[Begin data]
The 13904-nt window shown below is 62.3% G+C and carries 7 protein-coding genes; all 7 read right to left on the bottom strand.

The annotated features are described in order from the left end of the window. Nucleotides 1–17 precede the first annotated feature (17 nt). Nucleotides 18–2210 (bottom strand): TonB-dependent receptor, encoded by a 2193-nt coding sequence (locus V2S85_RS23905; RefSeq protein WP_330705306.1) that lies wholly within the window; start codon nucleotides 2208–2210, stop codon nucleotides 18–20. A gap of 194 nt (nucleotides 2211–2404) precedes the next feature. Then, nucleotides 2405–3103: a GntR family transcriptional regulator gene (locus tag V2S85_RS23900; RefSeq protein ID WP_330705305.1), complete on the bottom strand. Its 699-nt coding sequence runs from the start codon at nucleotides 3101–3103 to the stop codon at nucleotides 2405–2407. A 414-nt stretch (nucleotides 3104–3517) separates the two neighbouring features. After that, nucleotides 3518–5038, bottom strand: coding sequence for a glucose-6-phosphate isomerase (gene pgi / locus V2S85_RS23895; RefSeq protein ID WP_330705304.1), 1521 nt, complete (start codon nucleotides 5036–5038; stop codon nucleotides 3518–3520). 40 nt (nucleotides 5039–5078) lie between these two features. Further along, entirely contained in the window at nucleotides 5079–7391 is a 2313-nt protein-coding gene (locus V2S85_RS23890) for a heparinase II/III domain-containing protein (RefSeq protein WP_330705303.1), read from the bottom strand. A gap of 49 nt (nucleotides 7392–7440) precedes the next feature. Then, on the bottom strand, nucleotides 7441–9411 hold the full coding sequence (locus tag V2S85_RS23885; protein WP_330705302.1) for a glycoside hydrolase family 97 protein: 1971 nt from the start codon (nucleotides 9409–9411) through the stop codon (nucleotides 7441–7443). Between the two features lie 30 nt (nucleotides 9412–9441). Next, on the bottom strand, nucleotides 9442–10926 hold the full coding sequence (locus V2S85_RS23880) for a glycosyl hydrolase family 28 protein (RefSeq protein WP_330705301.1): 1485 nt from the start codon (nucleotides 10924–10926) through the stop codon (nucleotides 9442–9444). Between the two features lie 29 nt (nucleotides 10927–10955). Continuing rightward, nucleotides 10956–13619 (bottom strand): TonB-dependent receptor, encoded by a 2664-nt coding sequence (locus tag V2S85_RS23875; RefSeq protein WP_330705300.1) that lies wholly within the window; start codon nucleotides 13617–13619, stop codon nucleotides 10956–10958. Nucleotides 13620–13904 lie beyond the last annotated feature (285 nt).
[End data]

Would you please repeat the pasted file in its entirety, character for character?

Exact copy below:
The 13904-nt window shown below is 62.3% G+C and carries 7 protein-coding genes; all 7 read right to left on the bottom strand.

The annotated features are described in order from the left end of the window. Nucleotides 1–17 precede the first annotated feature (17 nt). Nucleotides 18–2210 (bottom strand): TonB-dependent receptor, encoded by a 2193-nt coding sequence (locus V2S85_RS23905; RefSeq protein WP_330705306.1) that lies wholly within the window; start codon nucleotides 2208–2210, stop codon nucleotides 18–20. A gap of 194 nt (nucleotides 2211–2404) precedes the next feature. Then, nucleotides 2405–3103: a GntR family transcriptional regulator gene (locus tag V2S85_RS23900; RefSeq protein ID WP_330705305.1), complete on the bottom strand. Its 699-nt coding sequence runs from the start codon at nucleotides 3101–3103 to the stop codon at nucleotides 2405–2407. A 414-nt stretch (nucleotides 3104–3517) separates the two neighbouring features. After that, nucleotides 3518–5038, bottom strand: coding sequence for a glucose-6-phosphate isomerase (gene pgi / locus V2S85_RS23895; RefSeq protein ID WP_330705304.1), 1521 nt, complete (start codon nucleotides 5036–5038; stop codon nucleotides 3518–3520). 40 nt (nucleotides 5039–5078) lie between these two features. Further along, entirely contained in the window at nucleotides 5079–7391 is a 2313-nt protein-coding gene (locus V2S85_RS23890) for a heparinase II/III domain-containing protein (RefSeq protein WP_330705303.1), read from the bottom strand. A gap of 49 nt (nucleotides 7392–7440) precedes the next feature. Then, on the bottom strand, nucleotides 7441–9411 hold the full coding sequence (locus tag V2S85_RS23885; protein WP_330705302.1) for a glycoside hydrolase family 97 protein: 1971 nt from the start codon (nucleotides 9409–9411) through the stop codon (nucleotides 7441–7443). Between the two features lie 30 nt (nucleotides 9412–9441). Next, on the bottom strand, nucleotides 9442–10926 hold the full coding sequence (locus V2S85_RS23880) for a glycosyl hydrolase family 28 protein (RefSeq protein WP_330705301.1): 1485 nt from the start codon (nucleotides 10924–10926) through the stop codon (nucleotides 9442–9444). Between the two features lie 29 nt (nucleotides 10927–10955). Continuing rightward, nucleotides 10956–13619 (bottom strand): TonB-dependent receptor, encoded by a 2664-nt coding sequence (locus tag V2S85_RS23875; RefSeq protein WP_330705300.1) that lies wholly within the window; start codon nucleotides 13617–13619, stop codon nucleotides 10956–10958. Nucleotides 13620–13904 lie beyond the last annotated feature (285 nt).